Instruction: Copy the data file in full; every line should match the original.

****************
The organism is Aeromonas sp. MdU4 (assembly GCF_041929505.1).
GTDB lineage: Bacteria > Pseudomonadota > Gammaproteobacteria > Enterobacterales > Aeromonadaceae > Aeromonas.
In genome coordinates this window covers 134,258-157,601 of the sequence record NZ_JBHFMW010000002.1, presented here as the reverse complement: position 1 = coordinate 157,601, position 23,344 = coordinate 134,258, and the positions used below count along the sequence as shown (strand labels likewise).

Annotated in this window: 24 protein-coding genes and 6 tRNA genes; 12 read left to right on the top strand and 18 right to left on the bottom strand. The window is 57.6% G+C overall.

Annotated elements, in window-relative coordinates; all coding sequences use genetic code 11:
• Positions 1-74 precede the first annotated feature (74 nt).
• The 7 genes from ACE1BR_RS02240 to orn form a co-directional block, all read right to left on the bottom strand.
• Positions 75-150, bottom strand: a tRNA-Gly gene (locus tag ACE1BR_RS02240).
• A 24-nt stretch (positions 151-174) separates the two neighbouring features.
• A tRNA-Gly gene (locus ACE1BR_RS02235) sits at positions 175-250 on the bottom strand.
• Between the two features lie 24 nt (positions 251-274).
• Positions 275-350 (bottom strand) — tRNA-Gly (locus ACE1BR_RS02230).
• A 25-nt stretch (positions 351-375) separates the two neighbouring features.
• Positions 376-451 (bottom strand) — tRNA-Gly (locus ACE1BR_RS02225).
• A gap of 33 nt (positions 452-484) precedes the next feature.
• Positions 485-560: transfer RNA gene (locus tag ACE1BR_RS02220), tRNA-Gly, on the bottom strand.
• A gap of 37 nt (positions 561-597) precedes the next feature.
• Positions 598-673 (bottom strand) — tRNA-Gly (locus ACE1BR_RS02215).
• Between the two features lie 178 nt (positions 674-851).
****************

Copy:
The organism is Aeromonas sp. MdU4 (assembly GCF_041929505.1).
GTDB lineage: Bacteria > Pseudomonadota > Gammaproteobacteria > Enterobacterales > Aeromonadaceae > Aeromonas.
In genome coordinates this window covers 134,258-157,601 of the sequence record NZ_JBHFMW010000002.1, presented here as the reverse complement: position 1 = coordinate 157,601, position 23,344 = coordinate 134,258, and the positions used below count along the sequence as shown (strand labels likewise).

Annotated in this window: 24 protein-coding genes and 6 tRNA genes; 12 read left to right on the top strand and 18 right to left on the bottom strand. The window is 57.6% G+C overall.

Annotated elements, in window-relative coordinates; all coding sequences use genetic code 11:
• Positions 1-74 precede the first annotated feature (74 nt).
• The 7 genes from ACE1BR_RS02240 to orn form a co-directional block, all read right to left on the bottom strand.
• Positions 75-150, bottom strand: a tRNA-Gly gene (locus tag ACE1BR_RS02240).
• A 24-nt stretch (positions 151-174) separates the two neighbouring features.
• A tRNA-Gly gene (locus ACE1BR_RS02235) sits at positions 175-250 on the bottom strand.
• Between the two features lie 24 nt (positions 251-274).
• Positions 275-350 (bottom strand) — tRNA-Gly (locus ACE1BR_RS02230).
• A 25-nt stretch (positions 351-375) separates the two neighbouring features.
• Positions 376-451 (bottom strand) — tRNA-Gly (locus ACE1BR_RS02225).
• A gap of 33 nt (positions 452-484) precedes the next feature.
• Positions 485-560: transfer RNA gene (locus tag ACE1BR_RS02220), tRNA-Gly, on the bottom strand.
• A gap of 37 nt (positions 561-597) precedes the next feature.
• Positions 598-673 (bottom strand) — tRNA-Gly (locus ACE1BR_RS02215).
• Between the two features lie 178 nt (positions 674-851).